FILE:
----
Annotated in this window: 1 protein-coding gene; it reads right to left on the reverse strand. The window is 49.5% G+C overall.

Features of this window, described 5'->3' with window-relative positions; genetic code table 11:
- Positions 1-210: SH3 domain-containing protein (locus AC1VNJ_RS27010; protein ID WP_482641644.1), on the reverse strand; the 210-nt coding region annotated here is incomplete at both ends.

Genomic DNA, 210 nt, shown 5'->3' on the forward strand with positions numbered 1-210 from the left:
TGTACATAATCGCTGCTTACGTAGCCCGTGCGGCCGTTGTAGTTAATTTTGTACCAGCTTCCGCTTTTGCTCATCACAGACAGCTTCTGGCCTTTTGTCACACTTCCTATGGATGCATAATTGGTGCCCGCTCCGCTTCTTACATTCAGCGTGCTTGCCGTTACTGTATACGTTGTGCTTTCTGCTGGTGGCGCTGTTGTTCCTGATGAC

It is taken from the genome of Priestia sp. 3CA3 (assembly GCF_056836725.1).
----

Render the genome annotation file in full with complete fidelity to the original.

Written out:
Annotated in this window: 1 protein-coding gene; it reads right to left on the reverse strand. The window is 49.5% G+C overall.

Features of this window, described 5'->3' with window-relative positions; genetic code table 11:
- Positions 1-210: SH3 domain-containing protein (locus AC1VNJ_RS27010; protein ID WP_482641644.1), on the reverse strand; the 210-nt coding region annotated here is incomplete at both ends.

Genomic DNA, 210 nt, shown 5'->3' on the forward strand with positions numbered 1-210 from the left:
TGTACATAATCGCTGCTTACGTAGCCCGTGCGGCCGTTGTAGTTAATTTTGTACCAGCTTCCGCTTTTGCTCATCACAGACAGCTTCTGGCCTTTTGTCACACTTCCTATGGATGCATAATTGGTGCCCGCTCCGCTTCTTACATTCAGCGTGCTTGCCGTTACTGTATACGTTGTGCTTTCTGCTGGTGGCGCTGTTGTTCCTGATGAC

It is taken from the genome of Priestia sp. 3CA3 (assembly GCF_056836725.1).